Nineteen-year old singer and dancer Tyla makes her case as South Africa’s first global pop princess with her hotshot debut ‘Getting Late’ feat. Kooldrink – which has amassed over 1 million combined streams. The hypnotic Amapiano track infused with candied vocals came complete with a blockbuster music video, hailed by PAPER as an “epic… real life fantasy”. The video racked up over 715,000 YouTube views within weeks and spawned reels of TikTok content – a platform where digital native Tyla is rapidly rising with over 678,000 followers and 10.2 million+ likes. It also garnered playlist support on Apple Music’s Dance and Electronic playlists The Wave and Vibes.
Swathed in an air of opulence and playful escapism, the video centres around Tyla and her troupe of female dancers bringing to life maximalist 2000s American R&B music video visuals in Johannesburg’s gritty landscape. Marching bands and cheerleaders; laser lights, lingerie and mansions – this is a glorious manifestation of dreams for international stardom.
Filming for the elaborate video started just before the pandemic hit and then lockdown put Tyla’s debut on pause. An incredibly frustrating time for an excited artist on the cusp of launch, who had already worked for two hard years to reach the starting line.
“I have never cried as much as I did last year,” Tyla confessed. “We set out wanting to make the best music video South Africa has ever seen, and it just felt like every success was followed by a hundred failures.
“Everything you see, we did by ourselves. No major label deal, no investors, we handmade outfits, built sets, we worked for favours, [and] pushed harder than I thought possible. I don’t know if it’s the hottest video South Africa has ever seen, that’s for you to decide. But what I do know is that I had never imagined in my life to look at something that I had made and be so proud.”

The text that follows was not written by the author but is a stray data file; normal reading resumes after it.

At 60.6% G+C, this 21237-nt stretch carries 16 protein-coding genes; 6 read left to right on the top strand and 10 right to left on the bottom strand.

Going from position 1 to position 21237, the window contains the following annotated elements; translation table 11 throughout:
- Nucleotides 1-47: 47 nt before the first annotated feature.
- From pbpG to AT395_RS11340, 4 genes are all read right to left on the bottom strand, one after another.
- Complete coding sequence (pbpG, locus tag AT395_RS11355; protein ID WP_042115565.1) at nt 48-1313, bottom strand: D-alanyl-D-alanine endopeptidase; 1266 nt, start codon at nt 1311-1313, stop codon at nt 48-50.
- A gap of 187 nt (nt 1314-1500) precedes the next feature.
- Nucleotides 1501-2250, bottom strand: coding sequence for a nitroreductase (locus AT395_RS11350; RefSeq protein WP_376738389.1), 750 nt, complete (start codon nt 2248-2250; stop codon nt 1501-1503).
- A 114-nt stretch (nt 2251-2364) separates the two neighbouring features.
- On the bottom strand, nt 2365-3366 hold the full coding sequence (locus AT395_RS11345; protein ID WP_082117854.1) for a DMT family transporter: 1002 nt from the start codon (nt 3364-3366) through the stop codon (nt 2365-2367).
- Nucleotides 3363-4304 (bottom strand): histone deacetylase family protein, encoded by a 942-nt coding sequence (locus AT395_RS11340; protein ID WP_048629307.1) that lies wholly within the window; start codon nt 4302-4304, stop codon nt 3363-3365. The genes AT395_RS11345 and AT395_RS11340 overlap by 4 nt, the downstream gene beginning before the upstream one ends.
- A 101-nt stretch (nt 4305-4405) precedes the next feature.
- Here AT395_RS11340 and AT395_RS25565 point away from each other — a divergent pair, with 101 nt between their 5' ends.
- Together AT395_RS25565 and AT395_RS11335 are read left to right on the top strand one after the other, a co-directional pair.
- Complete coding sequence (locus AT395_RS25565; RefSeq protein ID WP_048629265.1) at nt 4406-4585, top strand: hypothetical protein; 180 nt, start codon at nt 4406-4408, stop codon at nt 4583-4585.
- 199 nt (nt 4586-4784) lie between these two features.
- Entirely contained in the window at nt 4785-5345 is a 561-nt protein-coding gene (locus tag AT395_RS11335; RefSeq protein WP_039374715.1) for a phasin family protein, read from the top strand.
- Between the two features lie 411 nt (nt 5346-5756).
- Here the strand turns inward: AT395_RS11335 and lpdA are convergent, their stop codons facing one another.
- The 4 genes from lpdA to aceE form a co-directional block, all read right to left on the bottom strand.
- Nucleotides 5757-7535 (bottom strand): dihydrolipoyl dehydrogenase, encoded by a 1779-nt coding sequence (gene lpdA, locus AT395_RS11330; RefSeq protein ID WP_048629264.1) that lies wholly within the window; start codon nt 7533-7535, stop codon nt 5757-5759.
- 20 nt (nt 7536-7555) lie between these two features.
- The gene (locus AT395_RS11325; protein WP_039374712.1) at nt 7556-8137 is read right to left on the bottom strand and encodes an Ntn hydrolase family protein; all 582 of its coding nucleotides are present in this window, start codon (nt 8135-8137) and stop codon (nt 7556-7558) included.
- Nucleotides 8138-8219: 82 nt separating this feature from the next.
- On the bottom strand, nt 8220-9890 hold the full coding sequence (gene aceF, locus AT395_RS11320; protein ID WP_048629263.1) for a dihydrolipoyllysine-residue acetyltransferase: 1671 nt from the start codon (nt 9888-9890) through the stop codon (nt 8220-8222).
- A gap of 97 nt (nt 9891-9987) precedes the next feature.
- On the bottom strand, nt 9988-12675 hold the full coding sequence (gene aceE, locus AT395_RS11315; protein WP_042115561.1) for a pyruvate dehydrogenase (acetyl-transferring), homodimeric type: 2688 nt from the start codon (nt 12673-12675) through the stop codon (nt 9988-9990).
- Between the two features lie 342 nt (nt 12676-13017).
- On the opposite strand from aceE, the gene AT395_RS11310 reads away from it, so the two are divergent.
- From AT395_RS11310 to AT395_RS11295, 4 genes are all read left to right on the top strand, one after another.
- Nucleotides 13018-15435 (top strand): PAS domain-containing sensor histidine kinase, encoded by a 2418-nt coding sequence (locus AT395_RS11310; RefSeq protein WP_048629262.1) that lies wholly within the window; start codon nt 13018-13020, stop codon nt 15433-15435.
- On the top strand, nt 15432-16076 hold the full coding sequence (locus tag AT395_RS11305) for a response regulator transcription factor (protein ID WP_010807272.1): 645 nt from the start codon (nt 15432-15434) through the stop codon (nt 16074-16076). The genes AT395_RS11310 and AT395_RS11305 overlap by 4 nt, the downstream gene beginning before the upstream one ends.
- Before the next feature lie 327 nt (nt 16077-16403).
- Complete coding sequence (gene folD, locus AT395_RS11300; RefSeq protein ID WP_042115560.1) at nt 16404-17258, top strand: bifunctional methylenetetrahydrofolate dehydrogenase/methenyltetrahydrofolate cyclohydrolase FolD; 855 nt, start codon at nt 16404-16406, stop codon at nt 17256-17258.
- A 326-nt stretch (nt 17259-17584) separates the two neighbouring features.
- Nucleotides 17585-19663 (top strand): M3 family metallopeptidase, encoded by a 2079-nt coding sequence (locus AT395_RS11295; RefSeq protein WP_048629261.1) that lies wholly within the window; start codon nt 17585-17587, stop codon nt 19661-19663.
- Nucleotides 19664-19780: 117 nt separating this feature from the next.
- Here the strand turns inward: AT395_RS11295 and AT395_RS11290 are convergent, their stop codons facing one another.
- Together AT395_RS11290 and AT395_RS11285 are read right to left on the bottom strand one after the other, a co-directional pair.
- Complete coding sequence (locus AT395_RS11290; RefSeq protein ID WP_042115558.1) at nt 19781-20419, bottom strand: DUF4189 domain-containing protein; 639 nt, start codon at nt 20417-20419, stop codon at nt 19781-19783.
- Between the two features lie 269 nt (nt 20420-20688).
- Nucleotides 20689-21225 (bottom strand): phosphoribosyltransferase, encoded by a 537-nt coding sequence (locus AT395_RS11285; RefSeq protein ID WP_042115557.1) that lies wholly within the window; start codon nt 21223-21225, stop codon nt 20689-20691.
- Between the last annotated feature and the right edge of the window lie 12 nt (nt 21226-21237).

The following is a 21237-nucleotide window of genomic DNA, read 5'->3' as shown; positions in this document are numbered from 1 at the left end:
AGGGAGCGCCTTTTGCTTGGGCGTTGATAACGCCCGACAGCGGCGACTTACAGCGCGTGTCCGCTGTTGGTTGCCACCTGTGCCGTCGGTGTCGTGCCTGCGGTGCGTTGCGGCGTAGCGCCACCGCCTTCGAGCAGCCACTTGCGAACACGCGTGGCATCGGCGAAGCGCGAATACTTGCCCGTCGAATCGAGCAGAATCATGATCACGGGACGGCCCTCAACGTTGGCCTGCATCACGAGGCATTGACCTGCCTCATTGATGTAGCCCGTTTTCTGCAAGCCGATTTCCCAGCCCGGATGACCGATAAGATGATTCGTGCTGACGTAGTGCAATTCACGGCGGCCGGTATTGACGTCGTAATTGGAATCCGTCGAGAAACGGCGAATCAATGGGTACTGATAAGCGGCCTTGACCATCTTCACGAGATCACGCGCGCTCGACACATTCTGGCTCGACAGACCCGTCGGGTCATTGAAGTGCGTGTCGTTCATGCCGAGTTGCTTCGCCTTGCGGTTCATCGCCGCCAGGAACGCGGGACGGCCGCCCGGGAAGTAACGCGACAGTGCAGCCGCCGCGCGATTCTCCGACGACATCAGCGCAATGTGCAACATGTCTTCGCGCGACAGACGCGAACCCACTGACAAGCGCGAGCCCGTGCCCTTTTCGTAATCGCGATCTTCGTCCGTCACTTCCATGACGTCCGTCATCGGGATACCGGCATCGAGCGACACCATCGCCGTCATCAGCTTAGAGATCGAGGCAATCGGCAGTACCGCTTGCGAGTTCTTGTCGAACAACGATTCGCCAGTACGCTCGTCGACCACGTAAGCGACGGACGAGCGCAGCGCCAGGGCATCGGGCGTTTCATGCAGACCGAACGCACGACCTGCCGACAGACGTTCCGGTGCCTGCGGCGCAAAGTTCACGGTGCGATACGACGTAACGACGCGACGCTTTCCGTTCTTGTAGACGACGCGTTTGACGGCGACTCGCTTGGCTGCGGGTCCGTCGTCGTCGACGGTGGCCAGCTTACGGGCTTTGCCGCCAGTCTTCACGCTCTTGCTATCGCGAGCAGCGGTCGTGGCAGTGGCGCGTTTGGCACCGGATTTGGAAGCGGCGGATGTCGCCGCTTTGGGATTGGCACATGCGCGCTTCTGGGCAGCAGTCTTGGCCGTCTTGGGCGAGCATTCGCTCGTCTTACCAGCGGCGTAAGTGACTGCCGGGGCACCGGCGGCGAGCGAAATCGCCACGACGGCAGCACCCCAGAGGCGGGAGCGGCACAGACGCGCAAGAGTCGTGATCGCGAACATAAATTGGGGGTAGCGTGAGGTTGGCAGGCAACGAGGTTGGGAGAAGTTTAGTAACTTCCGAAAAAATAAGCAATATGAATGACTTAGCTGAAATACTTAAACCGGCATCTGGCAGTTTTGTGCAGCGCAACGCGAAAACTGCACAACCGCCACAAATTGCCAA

Born and raised in Johannesburg, Tyla grew up listening to American R&B triple-threats like Aaliyah and Cassie. It is these MTV TRL staples of the day mixed with a curation of homegrown sonics like SA House, Gqom and Amapiano that shape Tyla’s sound.
Meshing the richness of South Africa’s diverse music scene with international influences. She is part of an active new generation of African creatives, proudly sharing their culture with the global community on social media.
“I’m proud of being South African and I want to take Africa everywhere I go. It’s amazing how social media connects me with the world. TikTok allows me to express myself and show the world our South African dance moves like Pouncing Cat and the Gwara Gwara,” Tyla said.
“I actually have a challenge for this video that combines some SA moves, so it’s like a little window into our culture. You have the Harlem Shake and we all know that, so you must also know how to ‘Vuli Gate’.”
This concept of worlds colliding is nothing new to Tyla. It’s in her blood, with a diverse heritage that stems from Indian, African and Mauritius roots, to name a few. With ‘Getting Late’ steadily making waves around the globe, Tyla now sets her focus on building a career as a multi-hyphenate entertainer and shining a spotlight on Africa.
“I’m a singer first and foremost, but I love acting, dancing, drawing, and writing. I just love to express myself in all these different ways and I hope to explore all of these paths as I grow as an artist. I want to build a legacy for my family and South Africa. I see myself involving a lot of African people wherever I can just to build the continent and bring the world’s attention to us.”